Mozart: Symphony 35–3. Menuetto pt.2


So now that you’re all hooked on the minuet and spent some time looking at forte, we’ll now look at the opposite site of the spectrum. We all know from childhood music lessons that forte means force and piano means soft. While we’re at it, take a look at the wikipedia page for dynamics.

While they spend a huge amount of space speaking about how many f‘s and p‘s some composers have used, the interesting thing about this Mozart symphony is, that he only uses f or p.
The key to Mozart’s effective orchestration lies with how he explores those dynamics, in a way we explored those 4 forte bars earlier and how he places the instruments.

For this examination of bars 5-8 be sure to have the score with you. You can find it here:

Mozart Symphony No 35 3. Menuetto

And for the sake of freshness have a listen to this recording:

First to notice is that he has taken off the forceful instruments – brass and timpani – and the oboe that with its nasal character more or less acts like ‘mini-trumpets’ in this minuet. We’ll look at what I mean in later segments of this minuet.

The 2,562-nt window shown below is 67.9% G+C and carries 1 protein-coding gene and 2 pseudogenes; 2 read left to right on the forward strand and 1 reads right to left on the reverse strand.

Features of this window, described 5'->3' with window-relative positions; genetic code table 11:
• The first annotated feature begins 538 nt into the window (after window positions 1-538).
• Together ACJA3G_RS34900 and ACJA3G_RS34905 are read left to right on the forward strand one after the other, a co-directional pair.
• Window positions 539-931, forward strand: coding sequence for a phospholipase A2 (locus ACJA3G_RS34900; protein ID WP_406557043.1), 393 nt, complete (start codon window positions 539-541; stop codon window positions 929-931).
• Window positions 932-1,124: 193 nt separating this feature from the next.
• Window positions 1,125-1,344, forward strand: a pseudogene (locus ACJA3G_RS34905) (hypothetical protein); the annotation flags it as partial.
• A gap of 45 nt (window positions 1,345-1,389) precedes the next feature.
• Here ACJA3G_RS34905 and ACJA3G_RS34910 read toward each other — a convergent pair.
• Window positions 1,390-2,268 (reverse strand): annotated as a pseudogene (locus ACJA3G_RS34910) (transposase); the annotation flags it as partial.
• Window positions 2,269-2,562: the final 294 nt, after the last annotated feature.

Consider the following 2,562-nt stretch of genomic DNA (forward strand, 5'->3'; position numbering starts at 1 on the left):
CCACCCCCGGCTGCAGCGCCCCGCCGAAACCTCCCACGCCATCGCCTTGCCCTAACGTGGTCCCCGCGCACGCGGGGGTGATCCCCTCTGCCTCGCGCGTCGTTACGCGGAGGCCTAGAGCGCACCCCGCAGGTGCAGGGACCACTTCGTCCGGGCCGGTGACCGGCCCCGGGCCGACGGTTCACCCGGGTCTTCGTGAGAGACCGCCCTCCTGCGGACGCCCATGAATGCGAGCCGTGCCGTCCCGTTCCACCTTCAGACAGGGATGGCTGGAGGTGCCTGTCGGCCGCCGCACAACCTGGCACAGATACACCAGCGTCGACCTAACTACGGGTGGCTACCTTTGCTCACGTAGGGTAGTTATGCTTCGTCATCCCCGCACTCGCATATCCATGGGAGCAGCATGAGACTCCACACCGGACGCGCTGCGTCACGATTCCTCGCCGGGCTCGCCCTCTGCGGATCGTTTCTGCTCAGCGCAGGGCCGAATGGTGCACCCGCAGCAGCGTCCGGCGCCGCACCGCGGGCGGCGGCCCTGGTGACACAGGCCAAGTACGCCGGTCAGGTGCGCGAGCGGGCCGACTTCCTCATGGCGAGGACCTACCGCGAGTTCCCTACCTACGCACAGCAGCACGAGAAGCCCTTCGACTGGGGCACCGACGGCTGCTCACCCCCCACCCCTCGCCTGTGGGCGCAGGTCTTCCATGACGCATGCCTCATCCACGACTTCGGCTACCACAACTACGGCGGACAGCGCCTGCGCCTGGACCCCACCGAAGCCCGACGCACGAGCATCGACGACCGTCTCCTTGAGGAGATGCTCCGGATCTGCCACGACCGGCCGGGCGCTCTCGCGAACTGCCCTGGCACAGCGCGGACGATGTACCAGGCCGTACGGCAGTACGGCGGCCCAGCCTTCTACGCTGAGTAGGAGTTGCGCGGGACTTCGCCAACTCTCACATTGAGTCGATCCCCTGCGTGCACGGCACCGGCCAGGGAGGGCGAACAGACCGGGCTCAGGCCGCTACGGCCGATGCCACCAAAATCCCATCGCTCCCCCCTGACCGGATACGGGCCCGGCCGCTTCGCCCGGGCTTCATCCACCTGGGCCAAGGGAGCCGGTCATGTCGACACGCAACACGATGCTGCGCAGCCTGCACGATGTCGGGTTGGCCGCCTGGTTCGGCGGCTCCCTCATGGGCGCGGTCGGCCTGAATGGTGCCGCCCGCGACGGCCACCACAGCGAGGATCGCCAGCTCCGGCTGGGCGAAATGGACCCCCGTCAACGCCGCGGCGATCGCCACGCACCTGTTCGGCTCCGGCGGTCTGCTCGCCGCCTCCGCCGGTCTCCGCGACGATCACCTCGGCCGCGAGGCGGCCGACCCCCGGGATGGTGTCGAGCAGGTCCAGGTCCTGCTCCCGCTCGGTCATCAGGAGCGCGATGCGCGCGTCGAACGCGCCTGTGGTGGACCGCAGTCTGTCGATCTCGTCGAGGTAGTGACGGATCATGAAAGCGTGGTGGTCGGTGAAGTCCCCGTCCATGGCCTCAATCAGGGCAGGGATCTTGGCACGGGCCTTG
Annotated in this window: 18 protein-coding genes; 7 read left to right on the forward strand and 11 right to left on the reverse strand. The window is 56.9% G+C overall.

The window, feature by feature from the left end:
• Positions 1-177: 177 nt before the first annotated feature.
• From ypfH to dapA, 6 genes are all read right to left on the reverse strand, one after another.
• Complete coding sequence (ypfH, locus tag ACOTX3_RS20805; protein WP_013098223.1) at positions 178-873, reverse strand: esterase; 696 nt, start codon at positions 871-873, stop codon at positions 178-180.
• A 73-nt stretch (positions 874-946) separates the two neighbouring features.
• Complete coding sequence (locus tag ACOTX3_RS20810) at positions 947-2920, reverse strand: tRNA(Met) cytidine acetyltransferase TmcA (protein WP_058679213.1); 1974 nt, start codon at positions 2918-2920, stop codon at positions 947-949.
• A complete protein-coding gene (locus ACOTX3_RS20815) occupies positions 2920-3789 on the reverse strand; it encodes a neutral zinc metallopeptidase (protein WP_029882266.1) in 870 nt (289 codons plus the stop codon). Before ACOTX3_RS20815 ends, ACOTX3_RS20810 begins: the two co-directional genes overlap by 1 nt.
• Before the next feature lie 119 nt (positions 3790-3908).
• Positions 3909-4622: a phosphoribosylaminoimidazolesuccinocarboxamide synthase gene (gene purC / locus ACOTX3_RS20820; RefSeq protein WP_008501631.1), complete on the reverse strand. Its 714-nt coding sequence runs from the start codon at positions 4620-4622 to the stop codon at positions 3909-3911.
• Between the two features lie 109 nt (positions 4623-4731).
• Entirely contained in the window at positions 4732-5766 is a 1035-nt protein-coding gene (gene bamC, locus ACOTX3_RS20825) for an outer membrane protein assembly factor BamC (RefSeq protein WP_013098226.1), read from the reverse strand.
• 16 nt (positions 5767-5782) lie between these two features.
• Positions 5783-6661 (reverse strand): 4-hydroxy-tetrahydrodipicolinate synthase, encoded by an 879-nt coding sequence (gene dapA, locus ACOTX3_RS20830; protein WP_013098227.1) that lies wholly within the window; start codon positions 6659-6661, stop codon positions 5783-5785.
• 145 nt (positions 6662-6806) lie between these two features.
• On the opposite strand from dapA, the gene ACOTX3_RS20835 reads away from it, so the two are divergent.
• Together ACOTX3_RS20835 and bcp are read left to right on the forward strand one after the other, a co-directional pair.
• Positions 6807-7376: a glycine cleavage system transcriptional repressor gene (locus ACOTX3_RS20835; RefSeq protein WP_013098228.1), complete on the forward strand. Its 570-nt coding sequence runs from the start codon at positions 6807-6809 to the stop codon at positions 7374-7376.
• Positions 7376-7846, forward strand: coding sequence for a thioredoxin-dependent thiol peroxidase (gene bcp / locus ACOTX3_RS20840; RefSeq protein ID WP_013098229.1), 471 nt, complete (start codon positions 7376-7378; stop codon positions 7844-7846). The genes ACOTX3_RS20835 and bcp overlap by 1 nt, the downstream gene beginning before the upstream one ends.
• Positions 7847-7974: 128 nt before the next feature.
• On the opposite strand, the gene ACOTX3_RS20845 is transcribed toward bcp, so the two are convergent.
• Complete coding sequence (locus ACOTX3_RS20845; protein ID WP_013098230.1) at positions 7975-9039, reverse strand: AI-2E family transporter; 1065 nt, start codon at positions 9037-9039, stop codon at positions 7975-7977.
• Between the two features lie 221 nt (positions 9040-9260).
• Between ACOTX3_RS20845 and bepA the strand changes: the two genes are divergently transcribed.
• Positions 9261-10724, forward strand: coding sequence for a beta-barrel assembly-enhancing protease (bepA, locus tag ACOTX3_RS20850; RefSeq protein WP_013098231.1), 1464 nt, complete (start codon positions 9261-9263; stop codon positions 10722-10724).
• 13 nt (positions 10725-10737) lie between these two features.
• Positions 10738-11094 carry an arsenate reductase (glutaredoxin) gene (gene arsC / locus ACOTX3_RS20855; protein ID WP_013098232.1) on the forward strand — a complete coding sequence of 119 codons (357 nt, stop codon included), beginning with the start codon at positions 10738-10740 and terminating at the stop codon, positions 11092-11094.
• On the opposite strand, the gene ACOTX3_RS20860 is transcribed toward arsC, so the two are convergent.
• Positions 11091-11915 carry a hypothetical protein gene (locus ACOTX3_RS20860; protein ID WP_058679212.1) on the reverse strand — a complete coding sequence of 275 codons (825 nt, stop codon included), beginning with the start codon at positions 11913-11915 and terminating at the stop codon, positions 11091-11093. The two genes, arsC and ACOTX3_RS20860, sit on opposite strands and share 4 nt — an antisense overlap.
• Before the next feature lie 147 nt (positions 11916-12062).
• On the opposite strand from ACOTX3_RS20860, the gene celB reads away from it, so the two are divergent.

I’ve chosen to keep all the empty systems on the page for this exact overview.

So the string ensemble is playing with bassoons for balancing top and bottom a bit and keeping an orchestral feel.

The melody is then divided in the violins in octaves. Contrary to having them play unison the octave separation will split the forceful projection and make it for a softer p than a unison melody. Softer but ‘deeper’ when I see it in 3 dimensional space.

When listening to recordings of this keep an ear on how bar 7 works. Because the melody in 6 and 7 always have the suspension note on-beat resolving to the chordal note a 16th-note later, the accompanying chords on the downbeats have a tendency to fall a little late.

next page: Violas!

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